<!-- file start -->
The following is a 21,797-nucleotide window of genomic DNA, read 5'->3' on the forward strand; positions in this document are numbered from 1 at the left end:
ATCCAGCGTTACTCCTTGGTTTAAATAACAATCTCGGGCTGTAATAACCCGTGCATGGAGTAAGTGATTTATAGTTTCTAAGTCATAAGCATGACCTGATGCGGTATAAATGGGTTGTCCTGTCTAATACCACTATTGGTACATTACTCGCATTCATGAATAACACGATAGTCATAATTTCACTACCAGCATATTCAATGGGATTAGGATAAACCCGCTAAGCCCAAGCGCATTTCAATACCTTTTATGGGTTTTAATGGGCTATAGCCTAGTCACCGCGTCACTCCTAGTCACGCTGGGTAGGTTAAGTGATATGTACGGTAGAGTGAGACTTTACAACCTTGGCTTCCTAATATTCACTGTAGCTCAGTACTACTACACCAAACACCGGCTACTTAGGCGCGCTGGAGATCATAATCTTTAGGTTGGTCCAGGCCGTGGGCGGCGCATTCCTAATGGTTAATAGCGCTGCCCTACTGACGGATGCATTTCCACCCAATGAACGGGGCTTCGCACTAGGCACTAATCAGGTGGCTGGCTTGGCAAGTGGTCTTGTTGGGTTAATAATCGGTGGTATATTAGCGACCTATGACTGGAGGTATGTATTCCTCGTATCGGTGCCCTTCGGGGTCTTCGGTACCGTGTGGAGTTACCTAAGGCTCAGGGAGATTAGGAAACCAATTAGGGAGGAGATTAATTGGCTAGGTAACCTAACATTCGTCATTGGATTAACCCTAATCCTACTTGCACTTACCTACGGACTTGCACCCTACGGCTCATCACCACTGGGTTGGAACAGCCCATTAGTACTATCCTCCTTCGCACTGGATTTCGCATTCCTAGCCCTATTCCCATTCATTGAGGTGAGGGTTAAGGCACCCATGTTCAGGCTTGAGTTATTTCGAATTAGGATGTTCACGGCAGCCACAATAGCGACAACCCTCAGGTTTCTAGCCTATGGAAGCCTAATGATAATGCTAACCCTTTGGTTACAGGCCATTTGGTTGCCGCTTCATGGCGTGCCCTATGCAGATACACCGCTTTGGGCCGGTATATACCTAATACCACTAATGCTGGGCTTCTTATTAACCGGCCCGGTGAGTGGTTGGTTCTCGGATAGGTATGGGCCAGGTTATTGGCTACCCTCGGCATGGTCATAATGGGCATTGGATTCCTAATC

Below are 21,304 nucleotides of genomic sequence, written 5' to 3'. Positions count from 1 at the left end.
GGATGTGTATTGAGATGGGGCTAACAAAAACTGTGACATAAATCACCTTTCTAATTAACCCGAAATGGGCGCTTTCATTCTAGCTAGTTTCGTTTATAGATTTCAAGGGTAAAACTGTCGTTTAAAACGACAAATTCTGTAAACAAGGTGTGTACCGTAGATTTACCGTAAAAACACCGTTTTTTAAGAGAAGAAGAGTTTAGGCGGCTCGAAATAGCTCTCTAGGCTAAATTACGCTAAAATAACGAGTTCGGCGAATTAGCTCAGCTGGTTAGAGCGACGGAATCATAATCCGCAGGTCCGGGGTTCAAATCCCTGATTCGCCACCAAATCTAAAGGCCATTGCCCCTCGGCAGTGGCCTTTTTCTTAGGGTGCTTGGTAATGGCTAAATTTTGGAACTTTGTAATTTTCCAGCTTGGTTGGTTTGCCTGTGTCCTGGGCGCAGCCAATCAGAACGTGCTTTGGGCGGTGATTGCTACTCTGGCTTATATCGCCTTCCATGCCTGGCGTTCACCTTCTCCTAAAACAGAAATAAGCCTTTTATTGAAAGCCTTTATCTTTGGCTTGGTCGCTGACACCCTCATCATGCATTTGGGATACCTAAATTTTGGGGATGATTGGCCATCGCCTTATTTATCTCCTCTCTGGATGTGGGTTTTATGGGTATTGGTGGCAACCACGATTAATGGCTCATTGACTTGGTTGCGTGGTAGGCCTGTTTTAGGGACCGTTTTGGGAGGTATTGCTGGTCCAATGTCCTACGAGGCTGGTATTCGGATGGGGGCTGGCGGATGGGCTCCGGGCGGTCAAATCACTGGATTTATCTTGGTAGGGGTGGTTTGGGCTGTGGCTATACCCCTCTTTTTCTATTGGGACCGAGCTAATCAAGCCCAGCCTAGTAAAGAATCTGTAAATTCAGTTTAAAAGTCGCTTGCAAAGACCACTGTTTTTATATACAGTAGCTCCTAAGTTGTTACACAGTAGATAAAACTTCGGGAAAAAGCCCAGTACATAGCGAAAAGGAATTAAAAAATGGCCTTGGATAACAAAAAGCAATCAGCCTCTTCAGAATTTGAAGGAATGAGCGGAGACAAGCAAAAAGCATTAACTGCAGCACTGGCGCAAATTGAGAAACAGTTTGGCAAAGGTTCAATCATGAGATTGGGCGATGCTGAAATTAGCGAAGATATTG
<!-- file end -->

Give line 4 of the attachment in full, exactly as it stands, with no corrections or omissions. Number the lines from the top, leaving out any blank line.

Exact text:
GGATGTGTATTGAGATGGGGCTAACAAAAACTGTGACATAAATCACCTTTCTAATTAACCCGAAATGGGCGCTTTCATTCTAGCTAGTTTCGTTTATAGATTTCAAGGGTAAAACTGTCGTTTAAAACGACAAATTCTGTAAACAAGGTGTGTACCGTAGATTTACCGTAAAAACACCGTTTTTTAAGAGAAGAAGAGTTTAGGCGGCTCGAAATAGCTCTCTAGGCTAAATTACGCTAAAATAACGAGTTCGGCGAATTAGCTCAGCTGGTTAGAGCGACGGAATCATAATCCGCAGGTCCGGGGTTCAAATCCCTGATTCGCCACCAAATCTAAAGGCCATTGCCCCTCGGCAGTGGCCTTTTTCTTAGGGTGCTTGGTAATGGCTAAATTTTGGAACTTTGTAATTTTCCAGCTTGGTTGGTTTGCCTGTGTCCTGGGCGCAGCCAATCAGAACGTGCTTTGGGCGGTGATTGCTACTCTGGCTTATATCGCCTTCCATGCCTGGCGTTCACCTTCTCCTAAAACAGAAATAAGCCTTTTATTGAAAGCCTTTATCTTTGGCTTGGTCGCTGACACCCTCATCATGCATTTGGGATACCTAAATTTTGGGGATGATTGGCCATCGCCTTATTTATCTCCTCTCTGGATGTGGGTTTTATGGGTATTGGTGGCAACCACGATTAATGGCTCATTGACTTGGTTGCGTGGTAGGCCTGTTTTAGGGACCGTTTTGGGAGGTATTGCTGGTCCAATGTCCTACGAGGCTGGTATTCGGATGGGGGCTGGCGGATGGGCTCCGGGCGGTCAAATCACTGGATTTATCTTGGTAGGGGTGGTTTGGGCTGTGGCTATACCCCTCTTTTTCTATTGGGACCGAGCTAATCAAGCCCAGCCTAGTAAAGAATCTGTAAATTCAGTTTAAAAGTCGCTTGCAAAGACCACTGTTTTTATATACAGTAGCTCCTAAGTTGTTACACAGTAGATAAAACTTCGGGAAAAAGCCCAGTACATAGCGAAAAGGAATTAAAAAATGGCCTTGGATAACAAAAAGCAATCAGCCTCTTCAGAATTTGAAGGAATGAGCGGAGACAAGCAAAAAGCATTAACTGCAGCACTGGCGCAAATTGAGAAACAGTTTGGCAAAGGTTCAATCATGAGATTGGGCGATGCTGAAATTAGCGAAGATATTG